1. Its been proved that humans have a inner greed which only expands as their perceived wealth increases. What needs to be done is to have the free mkt choose winners and losers, rather than everyone picking on the free mkt. This will eventually be offset by the time police, but replaced with an even speed dier set of greed mongers, not yeilding until the puppet master thanks them for the all the work they did to help build the place, but when their services are no longer needed they fall to the ground as the almighty one, cuts their strings. Make no mistake about it, the requirements which must be displayed to convince politicians of the difference between doing good and making money, are far beyond what the public can offer. This keeps mr./mrs politician in the driver seat, and in full control of your trust.

  2. ‘Don’t leave banking regulation to be decided by the banks. And don’t let the health-care industry control the discussion on what needs to be changed in cost of the delivering medical services.’

    I thought you were a Stiglerian and understood regulatory capture.

  3. Historically, we have seen many gridlocks of this kind, in which powerful interests defeat what seems like obvious need for reforms. Yes, financial engineers and pols are tarnished, but the entire social structure is also tarnished by exploding inequality (of both income and wealth, which are different), which the data says is getting worse. Historically, such gridlocks get worse and worse until they resolve with blood in the streets.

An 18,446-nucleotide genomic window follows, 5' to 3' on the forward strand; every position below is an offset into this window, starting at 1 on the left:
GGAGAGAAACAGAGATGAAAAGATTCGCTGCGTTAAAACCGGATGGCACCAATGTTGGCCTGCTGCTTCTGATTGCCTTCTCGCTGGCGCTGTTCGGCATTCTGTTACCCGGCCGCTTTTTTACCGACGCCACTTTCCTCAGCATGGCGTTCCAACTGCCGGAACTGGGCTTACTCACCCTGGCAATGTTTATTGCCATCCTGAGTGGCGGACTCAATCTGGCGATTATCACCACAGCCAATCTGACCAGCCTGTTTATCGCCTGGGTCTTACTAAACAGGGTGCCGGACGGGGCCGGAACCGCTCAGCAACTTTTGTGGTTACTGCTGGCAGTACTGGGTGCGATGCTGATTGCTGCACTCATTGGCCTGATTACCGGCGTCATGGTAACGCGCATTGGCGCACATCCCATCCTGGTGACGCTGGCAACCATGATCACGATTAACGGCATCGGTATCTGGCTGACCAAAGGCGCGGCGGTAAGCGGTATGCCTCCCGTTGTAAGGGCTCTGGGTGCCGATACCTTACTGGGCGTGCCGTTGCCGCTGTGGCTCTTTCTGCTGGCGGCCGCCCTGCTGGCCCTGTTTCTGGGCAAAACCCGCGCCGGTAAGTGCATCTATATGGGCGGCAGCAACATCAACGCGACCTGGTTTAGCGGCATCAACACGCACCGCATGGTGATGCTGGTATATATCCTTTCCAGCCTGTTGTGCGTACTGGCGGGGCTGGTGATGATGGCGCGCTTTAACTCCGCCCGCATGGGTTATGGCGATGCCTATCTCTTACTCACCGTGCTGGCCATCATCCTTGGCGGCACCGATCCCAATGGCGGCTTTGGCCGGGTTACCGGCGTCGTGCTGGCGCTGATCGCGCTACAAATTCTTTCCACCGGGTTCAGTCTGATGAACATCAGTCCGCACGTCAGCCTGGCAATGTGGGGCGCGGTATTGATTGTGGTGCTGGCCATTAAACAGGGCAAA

4. “Top military officials seem willing to curtail spending, but members of Congress frequently resist base closings and the cancellation of weapons programs. President Eisenhower famously warned against the military-industrial complex; perhaps we should update that to acknowledge that it’s the industrial-political complex that’s the danger.”

    The story is that when Eisenhower prepared the speech, which he delivered as his parting address after eight years in the White House, the text read “military-industrial-Congressional complex.” He decided to cross out the word Congressional, as it apparently was too controversial.

    So the update for which you call has a long pedigree, if you look to the shadows surrounding Eisenhower’s speech, and I should think it greatly overdue for reinclusion in our public rhetoric.

    Oh for the innocence of that day when implying something so disheartening about our elected federal officials was considered so controversial that the public would be crestfallen if told of it.

  5. I have to go back to the question of why do we even have taxation when the relationship between the Federal Reserve Board and the USA Treasury is such as it is – FIAT $$$$ and fractional reserve banking.

    It is crystal clear that the tax code is nothing more or less than social engineering. And it is a clear extraction of wealth from the individual human being who DID raise themselves up by their boot straps!

    Taxes are a way to take it ALL from everybody – a Ponzi scheme to fund perpetual war. It’s sadistic to release just enough $$$$ into the system to manufacture what you want manufactured and then yank it all back – am I missing something in the big picture here?

  6. Simon wrote: “Who will take the lead on restoring trust in our market-based economy more broadly?”